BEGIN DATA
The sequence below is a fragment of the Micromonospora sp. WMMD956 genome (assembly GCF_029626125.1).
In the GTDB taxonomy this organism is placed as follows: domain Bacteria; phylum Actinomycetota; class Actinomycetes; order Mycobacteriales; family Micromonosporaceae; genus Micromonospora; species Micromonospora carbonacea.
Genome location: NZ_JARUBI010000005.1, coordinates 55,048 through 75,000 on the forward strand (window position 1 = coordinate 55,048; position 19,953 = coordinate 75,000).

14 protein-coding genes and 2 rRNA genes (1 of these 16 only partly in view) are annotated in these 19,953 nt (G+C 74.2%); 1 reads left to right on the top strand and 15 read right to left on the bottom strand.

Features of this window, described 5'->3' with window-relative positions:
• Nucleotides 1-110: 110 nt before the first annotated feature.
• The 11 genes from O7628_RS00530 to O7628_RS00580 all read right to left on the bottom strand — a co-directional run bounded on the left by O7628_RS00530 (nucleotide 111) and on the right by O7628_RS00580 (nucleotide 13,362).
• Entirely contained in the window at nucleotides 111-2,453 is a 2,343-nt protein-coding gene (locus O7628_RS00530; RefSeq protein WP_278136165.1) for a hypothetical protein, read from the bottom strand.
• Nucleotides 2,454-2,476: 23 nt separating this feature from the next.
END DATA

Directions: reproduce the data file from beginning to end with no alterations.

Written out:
The sequence below is a fragment of the Micromonospora sp. WMMD956 genome (assembly GCF_029626125.1).
In the GTDB taxonomy this organism is placed as follows: domain Bacteria; phylum Actinomycetota; class Actinomycetes; order Mycobacteriales; family Micromonosporaceae; genus Micromonospora; species Micromonospora carbonacea.
Genome location: NZ_JARUBI010000005.1, coordinates 55,048 through 75,000 on the forward strand (window position 1 = coordinate 55,048; position 19,953 = coordinate 75,000).

14 protein-coding genes and 2 rRNA genes (1 of these 16 only partly in view) are annotated in these 19,953 nt (G+C 74.2%); 1 reads left to right on the top strand and 15 read right to left on the bottom strand.

Features of this window, described 5'->3' with window-relative positions:
• Nucleotides 1-110: 110 nt before the first annotated feature.
• The 11 genes from O7628_RS00530 to O7628_RS00580 all read right to left on the bottom strand — a co-directional run bounded on the left by O7628_RS00530 (nucleotide 111) and on the right by O7628_RS00580 (nucleotide 13,362).
• Entirely contained in the window at nucleotides 111-2,453 is a 2,343-nt protein-coding gene (locus O7628_RS00530; RefSeq protein WP_278136165.1) for a hypothetical protein, read from the bottom strand.
• Nucleotides 2,454-2,476: 23 nt separating this feature from the next.